Is “anthropomorphizing” really as dangerous as people say it is?


Oh yes, I just went there. This is a huge taboo to some people who insist that horses are working animals who should be classified as livestock while others prefer to treat them more like a pet dog or a human child. In case you haven’t read any of my other posts, I anthropomorphize the hell out of my animals when I write about them, but when I work with them I respect them for the half ton beasties that they are and I work with them as horses, not humans. I expect them to do their jobs and I am a stickler for rules. Too many times I hear people referring to a horse that has been anthropomorphized by its owner as “spoiled,” “ruined,” or “poorly trained.” When asked why they think the horse is this way, their answer seems to usually be “because the owner can’t stop anthropomorphizing him.”

When it comes to how we treat a horse physically, I agree that anthropomorphizing is dangerous and causes more problems than it solves. However, in many instances of the anthropomorphism debate, anthropomorphism is being applied to horses’ mental capacity and there is where I disagree with people who say it is dangerous to anthropomorphize. This is also where a lot of people seem to get hung up. They cannot separate physical anthropomorphism from mental anthropomorphism. So, what is the difference between the two forms of anthropomorphism?

Mental Anthropomorphism

When I refer to mental anthropomorphism, I am referring to a horse’s capacity for emotion, logic, and reason. Now I know this is the part where the anti-anthropomorphism people are getting their panties in a twist because the party line is that horses can’t have emotions, logic, or reason on the same level that people can. But let’s think about this for a moment. Emotions, logic, reason, and all of those other mental capacity-related abilities, whether it be in a human or a horse, come from the brain.

In 2016, scientists released an updated map of the human brain detailing 180 different regions, 97 of which had never been described before. That is over 50% of the human brain that we did not fully understand until just last year. Our understanding of the human consciousness is still evolving and changing every day. So, answer me this: if we are still learning so much about how our own brains work, how much do we really understand about how a horse’s brain works and is it even fair to call it anthropomorphizing when we can’t prove that it isn’t natural for horses to possess emotions, logic, and reason?

While conducting my research for this article, I was not able to find a single map of the equine brain. The closet I came was an estimate that the equine brain is about the size of walnut. Too many people look at that figure and say that it is proof enough that horses don’t have the same level of cognitive function as humans do. Maybe they’re right. But we’re not debating if the horse can do calculus or geometry or cure cancer or memorize the Iliad. We’re debating their capacity for emotion, logic, and reason. One little walnut still has room for billions of neurons and billions of neurons can carry a lot of emotion.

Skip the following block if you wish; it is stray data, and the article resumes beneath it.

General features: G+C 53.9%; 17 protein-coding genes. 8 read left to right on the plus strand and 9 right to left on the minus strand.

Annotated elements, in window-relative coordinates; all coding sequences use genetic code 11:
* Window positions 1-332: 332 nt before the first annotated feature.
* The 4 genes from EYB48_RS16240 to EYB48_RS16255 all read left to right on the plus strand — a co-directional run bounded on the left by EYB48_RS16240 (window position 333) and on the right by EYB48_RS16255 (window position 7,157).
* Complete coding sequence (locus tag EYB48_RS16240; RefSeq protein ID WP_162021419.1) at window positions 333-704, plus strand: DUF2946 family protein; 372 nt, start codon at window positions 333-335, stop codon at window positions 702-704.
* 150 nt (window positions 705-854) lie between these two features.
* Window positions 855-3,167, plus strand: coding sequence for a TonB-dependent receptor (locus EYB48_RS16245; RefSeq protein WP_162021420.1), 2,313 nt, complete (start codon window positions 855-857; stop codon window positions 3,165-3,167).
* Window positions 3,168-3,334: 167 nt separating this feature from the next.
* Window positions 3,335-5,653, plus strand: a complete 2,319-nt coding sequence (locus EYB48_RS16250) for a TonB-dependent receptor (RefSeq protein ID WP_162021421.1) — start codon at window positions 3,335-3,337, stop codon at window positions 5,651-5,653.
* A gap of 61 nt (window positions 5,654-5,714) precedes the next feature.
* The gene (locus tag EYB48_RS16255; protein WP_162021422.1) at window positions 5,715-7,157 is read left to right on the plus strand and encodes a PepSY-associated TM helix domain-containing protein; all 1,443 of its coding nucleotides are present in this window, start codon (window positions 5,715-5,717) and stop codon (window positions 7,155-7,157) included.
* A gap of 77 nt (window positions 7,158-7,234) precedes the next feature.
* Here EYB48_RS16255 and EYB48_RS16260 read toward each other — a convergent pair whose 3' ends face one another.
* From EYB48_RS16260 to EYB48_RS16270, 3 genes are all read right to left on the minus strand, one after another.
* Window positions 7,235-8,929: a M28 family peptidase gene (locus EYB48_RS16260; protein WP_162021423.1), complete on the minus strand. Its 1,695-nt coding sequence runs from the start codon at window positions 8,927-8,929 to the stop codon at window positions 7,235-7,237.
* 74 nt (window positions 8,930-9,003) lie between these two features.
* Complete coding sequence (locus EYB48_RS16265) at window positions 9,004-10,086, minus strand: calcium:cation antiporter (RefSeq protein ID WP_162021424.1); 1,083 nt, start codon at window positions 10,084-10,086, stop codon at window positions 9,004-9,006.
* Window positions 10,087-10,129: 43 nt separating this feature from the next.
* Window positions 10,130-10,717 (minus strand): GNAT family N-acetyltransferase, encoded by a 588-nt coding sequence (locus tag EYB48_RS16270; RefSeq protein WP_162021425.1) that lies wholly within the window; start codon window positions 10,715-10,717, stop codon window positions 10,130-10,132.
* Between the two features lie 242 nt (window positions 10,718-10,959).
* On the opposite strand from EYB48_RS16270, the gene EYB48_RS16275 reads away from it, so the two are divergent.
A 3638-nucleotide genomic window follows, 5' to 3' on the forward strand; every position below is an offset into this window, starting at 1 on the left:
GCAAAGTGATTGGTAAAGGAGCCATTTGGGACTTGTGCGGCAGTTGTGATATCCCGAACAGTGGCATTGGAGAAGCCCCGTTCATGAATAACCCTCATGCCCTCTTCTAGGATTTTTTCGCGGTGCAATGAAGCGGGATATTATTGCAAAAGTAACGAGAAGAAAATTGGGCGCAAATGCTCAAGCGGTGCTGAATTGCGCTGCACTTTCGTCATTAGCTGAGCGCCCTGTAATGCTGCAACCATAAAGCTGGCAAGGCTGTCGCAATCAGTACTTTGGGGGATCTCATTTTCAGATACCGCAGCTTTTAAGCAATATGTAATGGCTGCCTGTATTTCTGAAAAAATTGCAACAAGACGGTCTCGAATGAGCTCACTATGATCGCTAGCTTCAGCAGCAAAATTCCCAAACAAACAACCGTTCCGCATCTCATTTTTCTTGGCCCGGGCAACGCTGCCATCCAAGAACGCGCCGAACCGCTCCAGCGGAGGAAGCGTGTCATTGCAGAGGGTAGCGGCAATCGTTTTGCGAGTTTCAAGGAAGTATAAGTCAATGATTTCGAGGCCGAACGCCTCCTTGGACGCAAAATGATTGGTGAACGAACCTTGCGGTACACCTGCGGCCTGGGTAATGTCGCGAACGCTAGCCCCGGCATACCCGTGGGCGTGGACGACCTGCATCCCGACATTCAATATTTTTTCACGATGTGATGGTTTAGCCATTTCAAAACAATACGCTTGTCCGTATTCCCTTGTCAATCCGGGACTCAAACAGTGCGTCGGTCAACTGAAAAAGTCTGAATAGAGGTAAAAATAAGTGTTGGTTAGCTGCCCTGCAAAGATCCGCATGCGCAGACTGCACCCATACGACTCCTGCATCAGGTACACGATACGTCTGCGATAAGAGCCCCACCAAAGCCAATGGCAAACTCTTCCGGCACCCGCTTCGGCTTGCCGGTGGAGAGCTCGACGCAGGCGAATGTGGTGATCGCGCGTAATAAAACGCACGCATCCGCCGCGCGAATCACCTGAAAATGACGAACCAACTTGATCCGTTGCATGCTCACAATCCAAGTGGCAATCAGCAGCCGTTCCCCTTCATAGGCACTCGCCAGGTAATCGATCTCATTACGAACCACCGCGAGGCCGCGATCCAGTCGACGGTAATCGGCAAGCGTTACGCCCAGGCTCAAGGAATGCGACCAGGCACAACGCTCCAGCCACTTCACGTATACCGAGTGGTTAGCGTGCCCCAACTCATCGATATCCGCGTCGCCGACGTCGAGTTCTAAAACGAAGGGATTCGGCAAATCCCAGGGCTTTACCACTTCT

Physical Anthropomorphism

When I refer to physical anthropomorphism, I am referring to allowing a horse to exhibit behavior the might be considered normal for a human. An example of this is teaching a horse to rear. This type of trick training is becoming increasingly popular as videos of “natural horsemanship gurus” go viral across the web. These gurus promise people that it is safe to teach a horse to rear on command as long as the horse understands that they are to only do it when commanded to do so. They do not realize the inherent danger in what they are doing.

A human stands on two legs because that is what we have evolved naturally to do. It is how we are built to move. Horses are built to move on four legs. Teaching a horse to walk like a human has the potential to harm the horse if it flips over backwards and the rider if someone is on the horse when it flips over backwards. The situation could potentially become deadly very quickly. A horse that goes over backwards, even without a rider on their back could damage their spine, withers, neck, back, ribs, pelvis, and just about every vital organ in their body depending how they land.

This type of trick training is often attempted by amateurs who don’t know what they are doing. So, rather than teaching the horse to rear on command, they accidentally teach the horse to rear a way to escape pressure and, suddenly, in the horse’s mind, the rear becomes an out for ever uncomfortable situation he encounters. In this way, physical anthropomorphism is extremely dangerous in the wrong circumstances. It is also dangerous when expecting horses to have the same physical needs and comforts as humans such as special blankets and the “need” to be cooped up in a stall all day.

So how dangerous is anthropomorphism?

In the wrong circumstances, anthropomorphism is dangerous, particularly when used in the context of physical anthropomorphism. However, the use of anthropomorphism in reference to a horse’s personality, intelligence, and mental capacity, is not harmful as long as it is not taken to extremes.

Photo by Larry1732

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